While the future with catcher Travis d’Arnaud looks bright, Jenrry Mejia left after three innings with discomfort in his elbow.
SAN DIEGO — The Mets got a glimpse of their future Saturday night and the questions that lie ahead. On the night that Travis d’Arnaud, their catcher of the future, made his major-league debut, one-time top pitching prospect Jenrry Mejia walked off the mound with discomfort in his surgically repaired elbow.
While the future with d’Arnaud looks bright, the Mets’ present was not so hot. Their bullpen got pounded by the Padres for an 8-2 loss at Petco Park.
The Mets (56-65) lost for the first time in three games and dropped to 4-5 on their 11-game road trip. The Padres (55-68) have a chance to even this four-game series Sunday afternoon.
Mejia left with discomfort in his right elbow after throwing two pitches in the fourth. The 23-year-old righthander was diagnosed with bone chips in the elbow coming out of spring training. He missed most of the first half of the season with inflammation and pain in the elbow, but decided to try to pitch through it rather than have season-ending surgery.
Mejia gave up one run on four hits in three innings, striking out five. David Aardsma gave up four on six hits in two innings. Carlos Torres gave up a three-run homer to Jedd Gyorko in the eighth.
“Obviously the elbow is an issue,” Terry Collins said of Mejia (1-2), who missed all of 2011 after having Tommy John surgery.
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Nick Hundley is congratulated by Logan Forsythe after his two-run blast put the Padres ahead.
“I have not seen Sandy (Alderson) yet. “We won’t make a determination yet until I see (the Mets’ GM) about what the next step might be.
“You knew there was a time it might come back, might flare up again. (We) certainly did not realize the severity of today. Dan (Warthen, pitching coach) came out of the bullpen saying he didn’t warm up too much.”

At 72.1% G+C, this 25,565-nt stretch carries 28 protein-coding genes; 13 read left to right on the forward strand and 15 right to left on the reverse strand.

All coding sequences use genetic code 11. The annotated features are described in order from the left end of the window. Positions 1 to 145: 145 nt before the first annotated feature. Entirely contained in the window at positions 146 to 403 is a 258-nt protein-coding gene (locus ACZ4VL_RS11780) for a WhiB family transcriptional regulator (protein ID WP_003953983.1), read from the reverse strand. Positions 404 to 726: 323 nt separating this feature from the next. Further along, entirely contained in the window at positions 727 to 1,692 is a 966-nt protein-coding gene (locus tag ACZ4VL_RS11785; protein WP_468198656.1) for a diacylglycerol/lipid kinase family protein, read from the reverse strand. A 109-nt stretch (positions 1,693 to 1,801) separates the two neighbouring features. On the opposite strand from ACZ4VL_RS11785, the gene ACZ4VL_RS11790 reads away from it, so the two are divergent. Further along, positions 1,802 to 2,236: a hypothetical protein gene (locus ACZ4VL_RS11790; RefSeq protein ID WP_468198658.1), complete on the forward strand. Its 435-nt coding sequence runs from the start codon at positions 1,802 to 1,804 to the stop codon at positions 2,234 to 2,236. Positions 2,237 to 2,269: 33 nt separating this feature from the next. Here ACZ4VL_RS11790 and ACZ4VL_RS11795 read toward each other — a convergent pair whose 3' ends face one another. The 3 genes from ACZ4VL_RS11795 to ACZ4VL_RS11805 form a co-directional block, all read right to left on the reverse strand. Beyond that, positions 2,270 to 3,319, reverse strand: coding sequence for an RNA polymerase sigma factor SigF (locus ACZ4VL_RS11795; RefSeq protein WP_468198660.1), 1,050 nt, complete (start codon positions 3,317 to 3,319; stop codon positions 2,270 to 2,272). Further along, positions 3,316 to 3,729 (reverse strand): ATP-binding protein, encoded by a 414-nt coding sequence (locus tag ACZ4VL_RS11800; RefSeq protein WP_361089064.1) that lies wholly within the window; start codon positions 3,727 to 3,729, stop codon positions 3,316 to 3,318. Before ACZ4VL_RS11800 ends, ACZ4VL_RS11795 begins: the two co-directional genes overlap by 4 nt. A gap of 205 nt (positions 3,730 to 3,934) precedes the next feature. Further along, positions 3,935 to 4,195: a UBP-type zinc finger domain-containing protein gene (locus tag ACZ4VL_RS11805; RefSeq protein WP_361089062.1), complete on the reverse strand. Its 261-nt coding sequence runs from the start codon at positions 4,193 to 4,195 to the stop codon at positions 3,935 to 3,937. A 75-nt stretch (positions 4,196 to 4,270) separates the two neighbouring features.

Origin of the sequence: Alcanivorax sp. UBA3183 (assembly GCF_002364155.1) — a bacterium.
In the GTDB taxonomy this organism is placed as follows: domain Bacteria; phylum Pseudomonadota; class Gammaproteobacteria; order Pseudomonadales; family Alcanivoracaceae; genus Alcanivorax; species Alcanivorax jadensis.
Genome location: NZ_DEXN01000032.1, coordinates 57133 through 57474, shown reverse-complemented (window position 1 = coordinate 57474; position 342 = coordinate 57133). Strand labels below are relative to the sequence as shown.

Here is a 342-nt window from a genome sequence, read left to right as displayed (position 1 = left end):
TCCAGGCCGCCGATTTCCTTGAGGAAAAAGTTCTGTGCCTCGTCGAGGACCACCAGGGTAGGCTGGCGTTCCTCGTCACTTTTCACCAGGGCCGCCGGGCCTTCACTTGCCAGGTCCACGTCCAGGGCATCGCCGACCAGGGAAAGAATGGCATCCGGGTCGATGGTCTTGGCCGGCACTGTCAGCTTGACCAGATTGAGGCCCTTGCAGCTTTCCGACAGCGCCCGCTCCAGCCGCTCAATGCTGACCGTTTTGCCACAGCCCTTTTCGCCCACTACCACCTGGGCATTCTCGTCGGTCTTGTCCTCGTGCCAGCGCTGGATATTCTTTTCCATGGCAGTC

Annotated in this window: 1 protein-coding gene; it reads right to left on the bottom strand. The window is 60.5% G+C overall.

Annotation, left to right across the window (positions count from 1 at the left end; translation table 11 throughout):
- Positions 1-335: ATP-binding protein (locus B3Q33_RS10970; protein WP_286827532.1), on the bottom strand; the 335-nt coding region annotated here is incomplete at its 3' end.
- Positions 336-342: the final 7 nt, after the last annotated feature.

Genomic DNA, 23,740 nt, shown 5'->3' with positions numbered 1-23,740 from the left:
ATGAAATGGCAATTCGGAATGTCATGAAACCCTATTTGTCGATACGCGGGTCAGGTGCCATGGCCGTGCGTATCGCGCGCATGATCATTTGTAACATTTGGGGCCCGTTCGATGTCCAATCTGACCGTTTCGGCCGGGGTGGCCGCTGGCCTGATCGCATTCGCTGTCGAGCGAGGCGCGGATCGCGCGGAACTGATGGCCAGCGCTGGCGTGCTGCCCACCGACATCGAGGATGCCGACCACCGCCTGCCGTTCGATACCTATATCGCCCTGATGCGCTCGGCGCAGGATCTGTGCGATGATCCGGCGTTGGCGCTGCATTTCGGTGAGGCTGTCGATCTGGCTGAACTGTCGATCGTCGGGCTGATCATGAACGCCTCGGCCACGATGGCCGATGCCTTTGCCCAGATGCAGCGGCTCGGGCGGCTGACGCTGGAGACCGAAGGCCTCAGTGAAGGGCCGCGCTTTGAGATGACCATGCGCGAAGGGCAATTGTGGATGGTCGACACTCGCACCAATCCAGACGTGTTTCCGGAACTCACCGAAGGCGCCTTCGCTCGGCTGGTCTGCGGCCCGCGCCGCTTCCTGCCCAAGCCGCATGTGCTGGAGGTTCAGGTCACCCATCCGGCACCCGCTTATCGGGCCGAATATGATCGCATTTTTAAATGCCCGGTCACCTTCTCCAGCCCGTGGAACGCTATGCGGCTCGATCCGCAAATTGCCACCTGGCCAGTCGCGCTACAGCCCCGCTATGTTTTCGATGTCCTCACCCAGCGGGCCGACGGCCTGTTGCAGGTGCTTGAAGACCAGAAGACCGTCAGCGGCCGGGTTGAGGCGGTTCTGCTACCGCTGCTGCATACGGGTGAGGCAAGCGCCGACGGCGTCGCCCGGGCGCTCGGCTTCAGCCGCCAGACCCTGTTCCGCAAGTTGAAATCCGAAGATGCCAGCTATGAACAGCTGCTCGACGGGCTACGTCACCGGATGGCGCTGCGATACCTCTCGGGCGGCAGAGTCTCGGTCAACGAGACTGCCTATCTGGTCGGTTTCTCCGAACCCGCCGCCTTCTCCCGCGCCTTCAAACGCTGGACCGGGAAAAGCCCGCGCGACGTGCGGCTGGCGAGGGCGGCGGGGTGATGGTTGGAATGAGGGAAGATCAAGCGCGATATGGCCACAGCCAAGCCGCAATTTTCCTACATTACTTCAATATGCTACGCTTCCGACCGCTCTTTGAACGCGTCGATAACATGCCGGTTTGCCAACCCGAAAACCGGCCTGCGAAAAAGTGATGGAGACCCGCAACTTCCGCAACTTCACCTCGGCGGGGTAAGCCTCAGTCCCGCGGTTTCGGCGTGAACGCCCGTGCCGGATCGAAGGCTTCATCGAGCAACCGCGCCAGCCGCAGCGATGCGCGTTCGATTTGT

D’Arnaud, who had been called up Friday night to cover for John Buck’s paternity leave, got thrown right into the fire Saturday night, having to learn the Mets starter and bullpen early and quickly. He allowed three stolen bases — although one was clearly more a result of Mejia’s delayed delivery — and was charged with a passed ball in the fifth. The catcher, who was acquired from Toronto in the R.A. Dickey trade, drew a walk in his first major league plate appearance and walked again in the eighth. He went 0-for-2, including grounding out with runners on second and third in the fifth.
“It’s indescribable man, one of those feelings everyone dreams of having, can’t even describe it,” d’Arnaud said.
“But unfortunately we got the loss and we’ve got to come out and finish the series tomorrow.”
The 24-year-old product of Southern California, who had his family in the ballpark for his debut, has time to impress the Mets. While he was called up for the three-day paternity leave, there is a strong possibility he will stay beyond that.
Eric Young Jr. slides in safely as Padres catcher Nick Hundley waits for the ball.
“We’re certainly hoping he stays,” Collins said. “Now is that a plan going in? I don’t know. We’ve just got to hope he’s ready to show us he belongs here. The next three days we’ll get a plan for where he is at, what we do and where we are.
“There is a fine line, between ‘hey it’s time now,’ and ‘he can’t do any more at Triple-A,’ ” the Mets’ manager continued. “That’s why these three days, in John’s situation, this might be the perfect time to take a look at this guy.
. . . It’s a perfect opportunity, bring him up here and have a chance to play the next three days and make a determination on Monday what the move will be.”
D’Arnaud’s debut had been anticipated for nearly two weeks as Buck’s paternity leave loomed. D’Arnaud, however, said he tried not to think about it. After missing nearly three months this season with a broken foot, he just wanted to be back on the field.
Even though d’Arnaud is considered the top catching prospect in baseball, his progression to the majors has been hindered by injuries. The 24-year-old, who was a first-round pick by the Phillies in 2007, tore a knee ligament sliding into second base in 2011, which ended his season in Triple-A. He also required surgery to repair a torn thumb ligament that year. In spring training, d’Arnaud was expected to join the Mets by the end of June, around the same time Zack Wheeler was promoted, but he fractured the first metatarsal in his left foot in April and missed more than three months. “My foot feels fine,” d’Arnaud said. “I don’t even notice it anymore.”
Collins was impressed with his catcher’s debut.
“You could see he was a little nervous. I thought he was fine,” he said. Again at the plate he looked all right.
“He hasn’t caught a couple of these guys in a while; I thought he did fine. I am sure the whole experience, the travel and the jumping right in there, he’s gonna be fine. He looked fine.”